Thursday, May 19, 2011

Building Around the River

Many cities are built on or across rivers. It's always interesting to see how various cities deal with the river and making it part of the city.

Often, industrial and warehouse districts were located along the riverfront, making it a fairly unappealing place. Freeways were also often located along the riverbank, which meant that residents could not reach the riverfront, but could only look at it from afar. Although it's a difficult process to undo, many cities decided to reclaim their riverfront property for waterfront parks and commercial uses.

And then there's Columbus, Ohio. Are there other cities like this? There was a big flood in Columbus, Ohio in 1913. After that, city leaders decided to widen the river and build retaining walls, based on a recommendation from the Army Corps of Engineers. During the building boom of the 1920s, the Civic Center was built on both sides of the river. It strikes me as very unusual and ahead of its time.


  1. Interesting post Christine. Especially in light of what is going on with the Mississippi and other rising rivers!!! Maybe we should take a day off and go canoeing?? Have a great week!

  2. I can't think of another American city off hand, but the Columbus image immediately makes me think of the urban gesture made by the Palais de Chaillot (1937) to the Eiffel Tower (1889)/Parc du Champs de Mars across the Seine in Paris. The Palais du Trocadero started the scheme in 1878, but I think that the cross-river relationship wasn't clear until Chaillot replaced the Trocadero. In that case, the Columbus civic center may have actually been a precedent for the Paris development, if it was built in the 20's.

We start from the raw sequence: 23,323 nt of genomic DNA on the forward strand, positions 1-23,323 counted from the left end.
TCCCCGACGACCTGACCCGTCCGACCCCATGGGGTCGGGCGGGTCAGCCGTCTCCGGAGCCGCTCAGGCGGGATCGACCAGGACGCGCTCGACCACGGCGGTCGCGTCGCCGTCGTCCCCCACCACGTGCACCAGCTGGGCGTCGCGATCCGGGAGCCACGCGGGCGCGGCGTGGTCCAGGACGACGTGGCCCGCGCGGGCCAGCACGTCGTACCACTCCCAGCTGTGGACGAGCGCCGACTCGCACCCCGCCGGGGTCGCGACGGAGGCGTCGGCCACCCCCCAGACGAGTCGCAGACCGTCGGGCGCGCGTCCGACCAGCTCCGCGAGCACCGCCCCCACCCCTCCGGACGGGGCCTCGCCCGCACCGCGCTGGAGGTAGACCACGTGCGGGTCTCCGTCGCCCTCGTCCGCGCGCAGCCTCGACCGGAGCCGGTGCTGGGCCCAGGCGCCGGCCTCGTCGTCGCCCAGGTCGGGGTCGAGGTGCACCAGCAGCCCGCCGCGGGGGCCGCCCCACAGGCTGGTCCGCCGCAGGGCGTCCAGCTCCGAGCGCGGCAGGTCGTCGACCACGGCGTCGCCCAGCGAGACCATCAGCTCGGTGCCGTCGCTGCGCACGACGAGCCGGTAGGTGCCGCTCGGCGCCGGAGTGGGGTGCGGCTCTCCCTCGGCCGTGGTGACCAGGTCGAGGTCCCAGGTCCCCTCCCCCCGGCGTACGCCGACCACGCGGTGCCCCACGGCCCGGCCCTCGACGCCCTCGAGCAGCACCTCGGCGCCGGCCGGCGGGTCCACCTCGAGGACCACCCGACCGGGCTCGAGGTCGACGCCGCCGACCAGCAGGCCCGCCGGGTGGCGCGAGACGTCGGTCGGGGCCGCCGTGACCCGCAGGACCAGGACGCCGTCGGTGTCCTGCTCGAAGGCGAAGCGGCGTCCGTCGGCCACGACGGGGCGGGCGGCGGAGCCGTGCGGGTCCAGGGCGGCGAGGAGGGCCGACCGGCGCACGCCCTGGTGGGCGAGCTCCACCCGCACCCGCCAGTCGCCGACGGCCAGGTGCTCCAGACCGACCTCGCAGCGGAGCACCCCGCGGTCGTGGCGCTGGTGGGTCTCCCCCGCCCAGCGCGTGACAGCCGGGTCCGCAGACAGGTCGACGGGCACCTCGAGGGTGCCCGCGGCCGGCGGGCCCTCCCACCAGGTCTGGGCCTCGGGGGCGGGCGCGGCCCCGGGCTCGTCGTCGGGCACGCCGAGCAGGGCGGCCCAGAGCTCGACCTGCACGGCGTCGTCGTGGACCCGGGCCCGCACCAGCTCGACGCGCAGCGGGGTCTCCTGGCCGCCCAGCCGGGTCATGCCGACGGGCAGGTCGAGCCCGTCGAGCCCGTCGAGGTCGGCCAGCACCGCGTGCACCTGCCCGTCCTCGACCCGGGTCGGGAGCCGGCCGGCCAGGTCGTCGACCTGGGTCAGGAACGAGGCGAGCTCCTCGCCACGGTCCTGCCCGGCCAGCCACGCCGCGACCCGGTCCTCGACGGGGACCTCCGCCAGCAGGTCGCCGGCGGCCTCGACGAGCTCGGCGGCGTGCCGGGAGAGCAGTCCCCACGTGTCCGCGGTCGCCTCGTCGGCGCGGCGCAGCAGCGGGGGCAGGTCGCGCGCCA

3. Christine, it's always so refreshing to see examples of true forethought and design in city planning and development. I detest towns that sprawl down a highway, building willy-nilly. I have become 'hooked' on a new Facebook game called Garden of Time which involves 'building' ancient and modern scenes. No rivers but I have lots of aquaducts, koi ponds and two fountains. No threat of quitting my day 'job' to become a city planner, but am enjoying learning about building placement, usage, perspective, etc.

  4. Columbus certainly looks more organized that most cities, but it looks awfully sterile to me(at least on the postcard).

  5. Great collection of riverfronts there! I think I got a headache thinking about the traffic! Haha. I really like the lines of the artwork on the bottom Columbus one.



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